Hands-on training is key to understanding cybersecurity, says Infosec Skills author Howard Poston
Infosec Skills instructor Howard Poston learned the value of hands-on training early in his career.
“When I first started teaching, everyone seemed to learn the most during the 15-minute labs that accompanied each lecture,” Howard said. “That’s the point when it all came together and students realized, ‘Oh, that’s how this works.’”
Howard said he carried that same hands-on approach through to his three new Infosec Skills learning paths:
- Network Traffic Analysis
- Introduction to Applied Cryptography and Cryptanalysis
- Secure Coding Fundamentals
“Those are three very different learning paths,” Howard said. “But the network traffic analysis and cryptography paths are similar in that they’re geared towards the day-to-day aspects of cybersecurity — what you can expect to see on the network, what you can expect to see in cryptography and how to take advantage of that knowledge.”
“Secure coding is the other side of the coin. It’s about something being done wrong and how developers can identify and fix those issues — as well as how attackers can exploit them.”
Developing practical cybersecurity skills
The hands-on projects Howard created are designed to reinforce key concepts from his courses, provide practical experience and help students develop their skills.
For example, the Network Traffic Analysis for Incident Response Project contains seven challenges ranging from analyzing basic packet capture data to discovering data exfiltration and DDoS issues to developing YARA rules for identifying malware.
“In the path we do a demonstration of Ghost Rat, which is a remote access toolkit designed to create a foothold on a computer,” Howard said. “One of the challenges is essentially unpacking the command-and-control traffic of a variant and deobfuscating the traffic to determine what it’s doing on your network.”
Howard said he kept the network traffic analysis courses as applicable as possible for incident response.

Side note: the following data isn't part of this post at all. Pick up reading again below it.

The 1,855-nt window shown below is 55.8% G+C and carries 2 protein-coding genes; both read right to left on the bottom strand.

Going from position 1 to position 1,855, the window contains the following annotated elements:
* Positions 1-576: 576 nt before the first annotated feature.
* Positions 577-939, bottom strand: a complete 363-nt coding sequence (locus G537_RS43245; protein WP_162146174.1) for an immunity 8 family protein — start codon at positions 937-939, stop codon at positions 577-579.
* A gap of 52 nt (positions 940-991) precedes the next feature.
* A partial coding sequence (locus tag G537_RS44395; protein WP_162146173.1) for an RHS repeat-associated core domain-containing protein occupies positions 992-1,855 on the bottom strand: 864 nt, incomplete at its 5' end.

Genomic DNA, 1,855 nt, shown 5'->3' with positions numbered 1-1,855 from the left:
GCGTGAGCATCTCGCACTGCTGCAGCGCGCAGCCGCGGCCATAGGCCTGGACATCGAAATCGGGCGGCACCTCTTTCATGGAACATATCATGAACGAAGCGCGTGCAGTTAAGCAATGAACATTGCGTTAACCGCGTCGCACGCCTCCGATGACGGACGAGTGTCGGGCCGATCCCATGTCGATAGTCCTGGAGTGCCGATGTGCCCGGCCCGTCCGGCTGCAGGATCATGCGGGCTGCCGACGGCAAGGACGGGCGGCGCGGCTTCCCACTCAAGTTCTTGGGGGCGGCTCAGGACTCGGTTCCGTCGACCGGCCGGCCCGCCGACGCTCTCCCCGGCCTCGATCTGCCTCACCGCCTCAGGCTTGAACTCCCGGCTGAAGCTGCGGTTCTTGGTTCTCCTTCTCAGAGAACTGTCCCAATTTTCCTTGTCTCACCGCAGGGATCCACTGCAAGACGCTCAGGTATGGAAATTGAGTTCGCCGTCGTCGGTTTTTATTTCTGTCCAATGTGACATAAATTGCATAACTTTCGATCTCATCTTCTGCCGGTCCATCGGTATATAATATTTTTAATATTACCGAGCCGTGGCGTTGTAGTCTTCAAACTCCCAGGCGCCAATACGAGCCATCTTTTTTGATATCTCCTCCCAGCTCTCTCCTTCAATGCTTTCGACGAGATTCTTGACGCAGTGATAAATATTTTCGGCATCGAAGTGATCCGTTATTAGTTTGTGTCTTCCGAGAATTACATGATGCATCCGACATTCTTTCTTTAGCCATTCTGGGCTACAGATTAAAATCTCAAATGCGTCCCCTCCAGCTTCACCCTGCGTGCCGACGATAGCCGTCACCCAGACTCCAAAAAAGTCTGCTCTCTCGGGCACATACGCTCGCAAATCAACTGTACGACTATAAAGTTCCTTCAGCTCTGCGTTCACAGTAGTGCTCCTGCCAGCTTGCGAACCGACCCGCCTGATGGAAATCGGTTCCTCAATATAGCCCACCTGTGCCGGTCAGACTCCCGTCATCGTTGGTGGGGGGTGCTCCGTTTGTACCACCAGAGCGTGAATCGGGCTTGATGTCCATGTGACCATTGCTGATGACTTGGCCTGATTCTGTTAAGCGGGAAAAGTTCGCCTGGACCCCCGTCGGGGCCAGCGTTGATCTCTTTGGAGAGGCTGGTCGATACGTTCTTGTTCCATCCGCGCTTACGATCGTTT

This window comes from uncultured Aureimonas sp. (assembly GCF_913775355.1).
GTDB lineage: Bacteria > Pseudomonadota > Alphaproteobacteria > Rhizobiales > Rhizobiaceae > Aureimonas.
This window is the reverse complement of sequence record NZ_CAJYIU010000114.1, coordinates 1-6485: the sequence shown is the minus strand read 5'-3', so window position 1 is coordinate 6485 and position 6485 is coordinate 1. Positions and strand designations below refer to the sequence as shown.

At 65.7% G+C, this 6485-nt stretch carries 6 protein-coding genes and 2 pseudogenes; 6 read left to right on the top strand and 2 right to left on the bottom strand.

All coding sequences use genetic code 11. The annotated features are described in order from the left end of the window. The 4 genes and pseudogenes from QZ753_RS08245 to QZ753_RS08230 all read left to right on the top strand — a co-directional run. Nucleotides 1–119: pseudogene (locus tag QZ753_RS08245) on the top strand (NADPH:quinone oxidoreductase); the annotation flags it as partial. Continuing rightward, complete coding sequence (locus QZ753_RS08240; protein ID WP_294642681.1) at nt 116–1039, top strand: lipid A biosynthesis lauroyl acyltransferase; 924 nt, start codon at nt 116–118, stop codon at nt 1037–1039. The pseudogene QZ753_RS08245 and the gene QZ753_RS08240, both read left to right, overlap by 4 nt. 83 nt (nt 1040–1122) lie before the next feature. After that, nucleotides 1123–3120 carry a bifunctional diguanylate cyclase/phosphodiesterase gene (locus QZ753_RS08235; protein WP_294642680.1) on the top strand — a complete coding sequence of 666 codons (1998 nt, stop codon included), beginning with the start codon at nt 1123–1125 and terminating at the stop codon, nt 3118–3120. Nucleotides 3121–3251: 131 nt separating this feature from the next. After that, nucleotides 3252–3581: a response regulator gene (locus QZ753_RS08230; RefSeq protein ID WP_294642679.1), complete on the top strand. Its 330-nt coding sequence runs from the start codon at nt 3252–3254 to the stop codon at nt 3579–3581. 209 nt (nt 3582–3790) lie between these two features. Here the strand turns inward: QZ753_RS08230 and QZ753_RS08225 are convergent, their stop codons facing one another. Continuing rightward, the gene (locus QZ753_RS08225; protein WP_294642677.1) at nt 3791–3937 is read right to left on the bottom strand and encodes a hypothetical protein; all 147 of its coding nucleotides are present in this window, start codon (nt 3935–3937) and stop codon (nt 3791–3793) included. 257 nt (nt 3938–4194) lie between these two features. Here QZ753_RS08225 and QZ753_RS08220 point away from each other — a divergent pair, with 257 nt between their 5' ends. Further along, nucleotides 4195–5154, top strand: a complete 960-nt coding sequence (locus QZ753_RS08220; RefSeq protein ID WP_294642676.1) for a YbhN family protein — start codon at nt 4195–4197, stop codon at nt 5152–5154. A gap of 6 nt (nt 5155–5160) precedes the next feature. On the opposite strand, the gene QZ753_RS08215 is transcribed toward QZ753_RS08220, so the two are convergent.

For his Secure Coding Fundamentals learning path, Howard structured the courses around real-world examples — and those weren’t hard to track down.
“Unfortunately, it was extremely easy to find something from the last year where someone had made a secure coding mistake and it caused big problems.”
Poston “fell into” teaching cybersecurity
The rise in cybersecurity issues has led to increased demand for skilled cybersecurity professionals — and for people like Howard to train them. But Howard never aimed to be an instructor.
“Teaching came about organically,” Howard said. “I kind of fell into it because people asked me to.”
After getting his master’s degree in Cyber Operations from the Air Force Institute of Technology in 2015, Howard spent two years at Sandia National Labs doing cybersecurity research and development on topics such as cryptographic algorithm security and efficiency analysis, malware reverse engineering, honeypot development and network traffic analysis.
“My wife and I wanted to travel for a while, so I quit and started doing freelance work,” Howard said.
Two-year half-life of cybersecurity skills
Being able to keep up on the latest cybersecurity threats and trends is one of the perks of developing so much cybersecurity content, Howard said.
“I saw a stat recently that the half-life of a piece of cybersecurity education is around two years, so theoretically my master’s degree is pretty much worthless by now,” Howard joked.
That’s why no matter what your situation, Howard stresses the importance of continuing education and hands-on skill development.
“Cybersecurity is constantly changing, and everyone needs a way to keep up.”
Learn more about Howard Poston’s Infosec Skills courses:
About Howard Poston
Howard Poston is a cybersecurity researcher with a background in blockchain, cryptography and malware analysis. He has a master’s degree in Cyber Operations from the Air Force Institute of Technology and two years of experience in cybersecurity research and development at Sandia National Labs. He currently works as a freelance consultant providing training and content creation for cyber and blockchain security. He can be reached by email at firstname.lastname@example.org or via his website at https://www.howardposton.com.